Gangs can be leveled for large or small horses and also when it is desirable for the front shovels to dig deeper or shallower than the rear, by means of the tilting lever on tongue. Depth levers are arranged so individual gangs can be adjusted to any depth. Also, they allow the gang to be raised out of the ground to clear any obstruction. Depth levers should be set so as to cultivate the desired depth, then the master lever should be used for raising and lowering at the end and beginning of rows. The master lever allows both gangs to be raised and lowered and the cultivator to balance automatically with the one operation. If the master lever is operated at the end of the row while the horses are still going forward, it will be found more convenient. This also applies when beginning a row.
The history and development of the new Pioneer Cultivator started in 2009 through a Horse Progress Days connection with two young men, Jelmer Albada and Ties Ruigrok from Netherlands. Both young men spent a few months working on local Amish farms to learn about animal husbandry and soil fertility. Jelmer returned to Horse Progress Days in 2012 with a presentation on shallow tillage practices that are gaining popularity in Europe and South America. Shallow Tillage originated in Europe where environmental regulations are much stricter than in America – thrusting them in the forefront of organic weed control. “But how is that possible?” was the question asked by many when they saw the pictures of Jelmer cultivating numerous rows of vegetables with a single horse.
This cultivator has many features which farmers everywhere know to be desirable. Its extremely simple construction is combined with unusual strength and durability. Light in draft and easily operated it makes cultivation work easy for man and team.
The Parlin Cultivator represents our best medium priced walking cultivators, and when we say medium price, we do not mean to convey the idea that there is any element of cheapness in their construction. It is one of our oldest makes, and owing to the fact that it can be equipped with any style of gang, it is a very popular implement wherever used.
For surface cultivation the Gopher gangs have become quite popular, and in response to a general demand we have brought out the Jewel Surface Cultivator. The frame is of the same general construction as the regular Jewel with such changes as are necessary to attach the Gopher gangs, and in place of the pendulum movement, ratchet levers are used for raising the gangs. The foot-rests are adjustable, giving the operator an easy position and enabling him to do the most effective work.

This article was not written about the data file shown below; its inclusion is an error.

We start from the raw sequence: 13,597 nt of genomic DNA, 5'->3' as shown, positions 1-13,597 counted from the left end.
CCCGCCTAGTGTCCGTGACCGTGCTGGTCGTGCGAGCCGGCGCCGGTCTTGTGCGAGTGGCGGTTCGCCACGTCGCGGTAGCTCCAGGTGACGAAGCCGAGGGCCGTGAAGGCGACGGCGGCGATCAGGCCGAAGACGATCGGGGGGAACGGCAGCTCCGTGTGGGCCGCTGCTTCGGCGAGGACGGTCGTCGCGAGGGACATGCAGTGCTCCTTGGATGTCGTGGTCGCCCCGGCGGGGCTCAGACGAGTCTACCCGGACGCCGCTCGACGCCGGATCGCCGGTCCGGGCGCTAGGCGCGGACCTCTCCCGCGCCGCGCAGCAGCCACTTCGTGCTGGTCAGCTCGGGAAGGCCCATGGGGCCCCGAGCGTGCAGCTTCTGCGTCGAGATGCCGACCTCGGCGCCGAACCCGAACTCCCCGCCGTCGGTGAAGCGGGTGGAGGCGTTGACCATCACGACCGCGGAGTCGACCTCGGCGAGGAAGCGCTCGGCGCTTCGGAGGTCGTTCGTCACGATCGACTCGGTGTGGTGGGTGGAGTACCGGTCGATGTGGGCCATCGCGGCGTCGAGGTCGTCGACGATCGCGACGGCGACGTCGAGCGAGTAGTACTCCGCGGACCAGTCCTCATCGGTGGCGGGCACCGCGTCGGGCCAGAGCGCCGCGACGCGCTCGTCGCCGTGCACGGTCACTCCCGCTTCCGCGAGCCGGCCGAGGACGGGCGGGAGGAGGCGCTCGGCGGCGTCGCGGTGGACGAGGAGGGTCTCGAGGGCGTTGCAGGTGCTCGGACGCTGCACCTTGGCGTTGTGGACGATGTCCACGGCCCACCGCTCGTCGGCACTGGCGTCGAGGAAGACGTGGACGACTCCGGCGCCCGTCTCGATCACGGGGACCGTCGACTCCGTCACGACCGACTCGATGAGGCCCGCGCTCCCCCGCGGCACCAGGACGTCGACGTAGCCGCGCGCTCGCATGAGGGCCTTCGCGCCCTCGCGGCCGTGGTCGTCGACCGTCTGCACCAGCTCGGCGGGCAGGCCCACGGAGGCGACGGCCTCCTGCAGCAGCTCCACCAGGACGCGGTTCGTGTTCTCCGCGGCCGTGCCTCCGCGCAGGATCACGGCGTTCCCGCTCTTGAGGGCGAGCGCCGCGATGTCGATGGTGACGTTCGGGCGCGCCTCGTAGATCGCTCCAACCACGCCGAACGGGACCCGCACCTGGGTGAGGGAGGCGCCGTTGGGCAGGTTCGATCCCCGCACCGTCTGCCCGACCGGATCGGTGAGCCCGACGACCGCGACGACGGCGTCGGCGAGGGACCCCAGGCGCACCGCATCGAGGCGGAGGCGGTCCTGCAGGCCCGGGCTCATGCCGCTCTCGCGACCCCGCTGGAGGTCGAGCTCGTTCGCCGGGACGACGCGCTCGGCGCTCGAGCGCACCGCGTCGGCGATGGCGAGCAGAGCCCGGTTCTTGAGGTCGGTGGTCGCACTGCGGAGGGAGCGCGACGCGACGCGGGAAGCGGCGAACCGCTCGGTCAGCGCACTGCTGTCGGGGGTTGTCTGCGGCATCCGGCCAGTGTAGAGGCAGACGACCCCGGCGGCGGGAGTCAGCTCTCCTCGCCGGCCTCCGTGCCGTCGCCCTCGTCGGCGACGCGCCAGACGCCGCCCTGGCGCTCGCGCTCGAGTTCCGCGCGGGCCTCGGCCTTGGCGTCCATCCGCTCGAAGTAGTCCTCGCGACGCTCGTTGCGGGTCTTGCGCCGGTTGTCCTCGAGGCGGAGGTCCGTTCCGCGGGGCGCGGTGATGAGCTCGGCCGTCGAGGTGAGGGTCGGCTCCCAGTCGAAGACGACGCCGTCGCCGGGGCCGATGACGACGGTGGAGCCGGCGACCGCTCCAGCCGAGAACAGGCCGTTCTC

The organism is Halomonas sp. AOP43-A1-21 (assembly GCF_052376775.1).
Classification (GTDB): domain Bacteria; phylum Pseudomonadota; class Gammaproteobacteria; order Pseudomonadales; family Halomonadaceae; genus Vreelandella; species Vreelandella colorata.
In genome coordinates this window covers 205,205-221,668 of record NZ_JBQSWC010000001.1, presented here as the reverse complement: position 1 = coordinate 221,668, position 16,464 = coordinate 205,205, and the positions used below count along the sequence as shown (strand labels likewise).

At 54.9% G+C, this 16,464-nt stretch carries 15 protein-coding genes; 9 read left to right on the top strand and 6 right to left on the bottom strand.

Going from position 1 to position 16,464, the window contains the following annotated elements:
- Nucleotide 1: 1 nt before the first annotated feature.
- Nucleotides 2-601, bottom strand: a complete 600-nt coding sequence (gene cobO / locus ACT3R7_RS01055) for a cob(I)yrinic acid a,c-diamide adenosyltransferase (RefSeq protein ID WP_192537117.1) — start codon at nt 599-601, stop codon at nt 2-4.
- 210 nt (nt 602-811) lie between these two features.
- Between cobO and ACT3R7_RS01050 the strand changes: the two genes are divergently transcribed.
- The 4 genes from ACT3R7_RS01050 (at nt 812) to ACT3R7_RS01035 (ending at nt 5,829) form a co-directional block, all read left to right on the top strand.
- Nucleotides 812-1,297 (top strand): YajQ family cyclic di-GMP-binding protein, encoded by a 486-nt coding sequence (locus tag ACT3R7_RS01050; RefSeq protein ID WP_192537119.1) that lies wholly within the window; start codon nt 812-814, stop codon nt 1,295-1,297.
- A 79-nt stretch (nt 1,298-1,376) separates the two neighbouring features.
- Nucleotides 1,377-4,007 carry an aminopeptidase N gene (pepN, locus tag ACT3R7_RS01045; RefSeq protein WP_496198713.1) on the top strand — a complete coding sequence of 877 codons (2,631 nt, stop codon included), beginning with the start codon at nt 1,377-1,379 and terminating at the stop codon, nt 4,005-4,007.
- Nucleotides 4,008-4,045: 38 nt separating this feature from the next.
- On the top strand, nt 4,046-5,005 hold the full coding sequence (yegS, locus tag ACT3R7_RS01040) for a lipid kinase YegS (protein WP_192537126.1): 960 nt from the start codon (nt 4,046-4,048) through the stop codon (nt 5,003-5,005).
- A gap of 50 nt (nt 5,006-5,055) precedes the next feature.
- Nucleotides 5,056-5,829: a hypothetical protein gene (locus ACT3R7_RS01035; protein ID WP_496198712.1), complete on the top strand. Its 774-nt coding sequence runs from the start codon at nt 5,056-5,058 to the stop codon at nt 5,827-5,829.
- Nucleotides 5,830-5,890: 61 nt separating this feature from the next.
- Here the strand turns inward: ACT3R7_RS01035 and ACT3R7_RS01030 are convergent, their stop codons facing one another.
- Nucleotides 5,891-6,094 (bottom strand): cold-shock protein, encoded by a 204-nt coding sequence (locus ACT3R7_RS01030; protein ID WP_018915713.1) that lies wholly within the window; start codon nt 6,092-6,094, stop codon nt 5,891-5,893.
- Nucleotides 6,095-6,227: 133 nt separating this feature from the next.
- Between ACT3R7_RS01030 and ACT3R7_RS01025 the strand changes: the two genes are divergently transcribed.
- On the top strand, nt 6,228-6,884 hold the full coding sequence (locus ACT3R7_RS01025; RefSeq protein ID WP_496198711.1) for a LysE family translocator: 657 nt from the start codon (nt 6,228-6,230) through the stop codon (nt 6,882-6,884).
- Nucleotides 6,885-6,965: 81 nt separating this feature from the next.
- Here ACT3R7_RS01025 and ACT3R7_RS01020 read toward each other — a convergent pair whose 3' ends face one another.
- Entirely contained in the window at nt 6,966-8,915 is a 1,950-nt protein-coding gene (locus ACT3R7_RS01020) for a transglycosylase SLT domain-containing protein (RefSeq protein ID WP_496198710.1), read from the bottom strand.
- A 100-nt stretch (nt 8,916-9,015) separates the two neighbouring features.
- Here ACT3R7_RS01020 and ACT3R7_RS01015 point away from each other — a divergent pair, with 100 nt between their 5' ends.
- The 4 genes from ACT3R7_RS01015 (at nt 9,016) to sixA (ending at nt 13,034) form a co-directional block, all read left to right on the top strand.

This information on Planet Jr. two horse equipment is from an old booklet which had been shared with us by Dave McCoy, a horse-logger from our parts: “Think of the saving made in cultivating perfectly two rows of potatoes, beans, corn or any crop planted in rows not over 44 inches apart, at a single passage. This means double work at a single cost, for the arrangement of the fourteen teeth is such that all the ground is well tilled and no open furrows are left next to the row, while one man attends easily to the work, with one team.”
Within true horse-power circles, where natural partnerships with working animals are embraced and cherished, the family unit is paramount. Tools are being designed today so that a husband and wife with two to four work animals can see their work done. Scale is a defining aspect, going forward and backward. It is liberating and it is enlivening. Elegant even. And for us, we see the evidence both from afar and up close. Now to focus on what 25 years has taught us.
A hallmark of the Pioneer Equipment system has been their superb, field-tested engineering coupled with production-line planning which has resulted, repeatedly, in affordable, durable implements sold now ‘round the world. But I must hazard to offer that ahead of even that, has been vision. Wayne saw a need and a possibility when many, back then in the 70’s and 80’s, saw little or none.